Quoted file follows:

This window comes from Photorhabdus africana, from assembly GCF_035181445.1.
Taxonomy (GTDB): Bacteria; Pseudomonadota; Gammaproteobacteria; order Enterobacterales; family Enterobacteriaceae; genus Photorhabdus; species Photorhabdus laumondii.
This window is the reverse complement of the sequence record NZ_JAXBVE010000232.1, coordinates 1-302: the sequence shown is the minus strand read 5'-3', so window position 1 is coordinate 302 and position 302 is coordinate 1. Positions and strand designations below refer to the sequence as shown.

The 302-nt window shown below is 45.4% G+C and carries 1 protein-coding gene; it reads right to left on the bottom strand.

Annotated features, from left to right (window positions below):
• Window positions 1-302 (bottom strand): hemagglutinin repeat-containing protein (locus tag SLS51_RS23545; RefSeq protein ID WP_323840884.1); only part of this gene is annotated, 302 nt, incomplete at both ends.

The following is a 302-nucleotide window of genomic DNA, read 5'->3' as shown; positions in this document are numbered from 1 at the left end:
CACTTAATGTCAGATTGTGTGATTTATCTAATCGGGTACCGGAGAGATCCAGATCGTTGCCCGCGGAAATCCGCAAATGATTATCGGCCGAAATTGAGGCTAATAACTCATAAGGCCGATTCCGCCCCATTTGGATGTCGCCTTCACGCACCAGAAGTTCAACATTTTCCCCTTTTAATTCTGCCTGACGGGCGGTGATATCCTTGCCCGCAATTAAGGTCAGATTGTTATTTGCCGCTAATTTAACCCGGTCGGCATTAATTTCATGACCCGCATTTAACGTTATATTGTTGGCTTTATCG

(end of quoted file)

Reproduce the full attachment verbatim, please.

This window comes from Photorhabdus africana, from assembly GCF_035181445.1.
Taxonomy (GTDB): Bacteria; Pseudomonadota; Gammaproteobacteria; order Enterobacterales; family Enterobacteriaceae; genus Photorhabdus; species Photorhabdus laumondii.
This window is the reverse complement of the sequence record NZ_JAXBVE010000232.1, coordinates 1-302: the sequence shown is the minus strand read 5'-3', so window position 1 is coordinate 302 and position 302 is coordinate 1. Positions and strand designations below refer to the sequence as shown.

The 302-nt window shown below is 45.4% G+C and carries 1 protein-coding gene; it reads right to left on the bottom strand.

Annotated features, from left to right (window positions below):
• Window positions 1-302 (bottom strand): hemagglutinin repeat-containing protein (locus tag SLS51_RS23545; RefSeq protein ID WP_323840884.1); only part of this gene is annotated, 302 nt, incomplete at both ends.

The following is a 302-nucleotide window of genomic DNA, read 5'->3' as shown; positions in this document are numbered from 1 at the left end:
CACTTAATGTCAGATTGTGTGATTTATCTAATCGGGTACCGGAGAGATCCAGATCGTTGCCCGCGGAAATCCGCAAATGATTATCGGCCGAAATTGAGGCTAATAACTCATAAGGCCGATTCCGCCCCATTTGGATGTCGCCTTCACGCACCAGAAGTTCAACATTTTCCCCTTTTAATTCTGCCTGACGGGCGGTGATATCCTTGCCCGCAATTAAGGTCAGATTGTTATTTGCCGCTAATTTAACCCGGTCGGCATTAATTTCATGACCCGCATTTAACGTTATATTGTTGGCTTTATCG